A heavy metal, lead finds usage in a majority of things. About 70% of the lead globally is used for manufacturing lead-acid batteries (LABs). These batteries go into power back-ups and automobiles. Lead-acid batteries are generally preferred because these tend to be the most recycled consumer product. Around ninety-eight per cent of all battery lead is recycled. On average, used lead-acid batteries (ULABs) have 10.5 kg of lead. This acts as a major source of secondary lead, and hence, the import of lead-acid batteries becomes necessary. To do so, obtaining the Ministry of Environment, Forest and Climate Change (MoEF&CC) permission to import used lead-acid batteries is necessary. Read on to learn the detailed process.
Introduction of the Hazardous and Other Wastes (Management & Transboundary Movement) Rules, 2016
To promote the import of the used lead-acid battery in an environmentally sound manner, MoEF came up with the Hazardous and Other Wastes (Management & Transboundary Movement) Rules, 2016. The rules place the used lead acid battery, including grid plates and other lead scraps/ashes/residues not covered under Batteries (Management and Handling) Rules, 2001, under the list of commonly recyclable hazardous wastes. Besides setting the roles and responsibilities, the rules describe the process of applying for MoEF permission to import used lead-acid batteries.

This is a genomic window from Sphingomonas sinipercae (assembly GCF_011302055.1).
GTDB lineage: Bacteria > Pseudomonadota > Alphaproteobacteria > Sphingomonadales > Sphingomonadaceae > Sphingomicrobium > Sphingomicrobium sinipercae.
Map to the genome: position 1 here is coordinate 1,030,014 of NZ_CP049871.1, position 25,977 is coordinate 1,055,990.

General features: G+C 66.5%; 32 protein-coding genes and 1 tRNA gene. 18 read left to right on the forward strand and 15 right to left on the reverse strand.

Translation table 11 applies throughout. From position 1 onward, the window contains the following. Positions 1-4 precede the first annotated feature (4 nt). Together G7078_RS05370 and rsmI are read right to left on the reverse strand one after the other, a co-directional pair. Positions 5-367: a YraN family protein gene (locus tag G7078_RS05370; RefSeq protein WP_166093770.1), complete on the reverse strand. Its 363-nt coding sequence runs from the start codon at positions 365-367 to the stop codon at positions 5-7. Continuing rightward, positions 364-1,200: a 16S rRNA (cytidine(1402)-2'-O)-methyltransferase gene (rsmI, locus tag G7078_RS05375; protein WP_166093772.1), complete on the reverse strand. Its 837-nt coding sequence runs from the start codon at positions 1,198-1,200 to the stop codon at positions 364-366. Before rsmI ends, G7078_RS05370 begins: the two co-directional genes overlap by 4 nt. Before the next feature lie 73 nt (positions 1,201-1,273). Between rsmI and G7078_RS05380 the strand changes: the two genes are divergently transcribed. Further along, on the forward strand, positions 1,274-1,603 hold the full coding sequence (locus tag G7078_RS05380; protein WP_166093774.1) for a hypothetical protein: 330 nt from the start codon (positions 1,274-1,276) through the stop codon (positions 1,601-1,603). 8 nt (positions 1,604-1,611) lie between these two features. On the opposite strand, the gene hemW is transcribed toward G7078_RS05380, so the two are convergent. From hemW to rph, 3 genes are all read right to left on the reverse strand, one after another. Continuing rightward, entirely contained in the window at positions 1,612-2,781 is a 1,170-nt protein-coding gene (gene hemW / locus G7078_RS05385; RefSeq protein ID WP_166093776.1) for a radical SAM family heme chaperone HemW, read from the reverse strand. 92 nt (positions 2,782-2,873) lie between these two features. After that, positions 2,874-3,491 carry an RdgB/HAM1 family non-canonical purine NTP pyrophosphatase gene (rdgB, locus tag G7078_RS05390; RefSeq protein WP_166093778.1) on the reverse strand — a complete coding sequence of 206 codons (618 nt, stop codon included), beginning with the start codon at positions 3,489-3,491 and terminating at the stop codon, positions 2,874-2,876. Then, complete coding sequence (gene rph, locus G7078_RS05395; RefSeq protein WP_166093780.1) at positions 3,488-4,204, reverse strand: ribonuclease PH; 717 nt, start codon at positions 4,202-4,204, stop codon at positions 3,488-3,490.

Classification according to the Battery Waste Management Rules
Importing used lead-acid batteries is covered in the HWM rules and the Battery Waste Management Rules.
So, according to Schedule-I of the BWM rules, 2020, the batteries are distinguished into two categories –
Type of battery
Primary cells or Disposable batteries
Secondary cells or Rechargeable batteries
Lead acid batteries
Usage of lead-acid batteries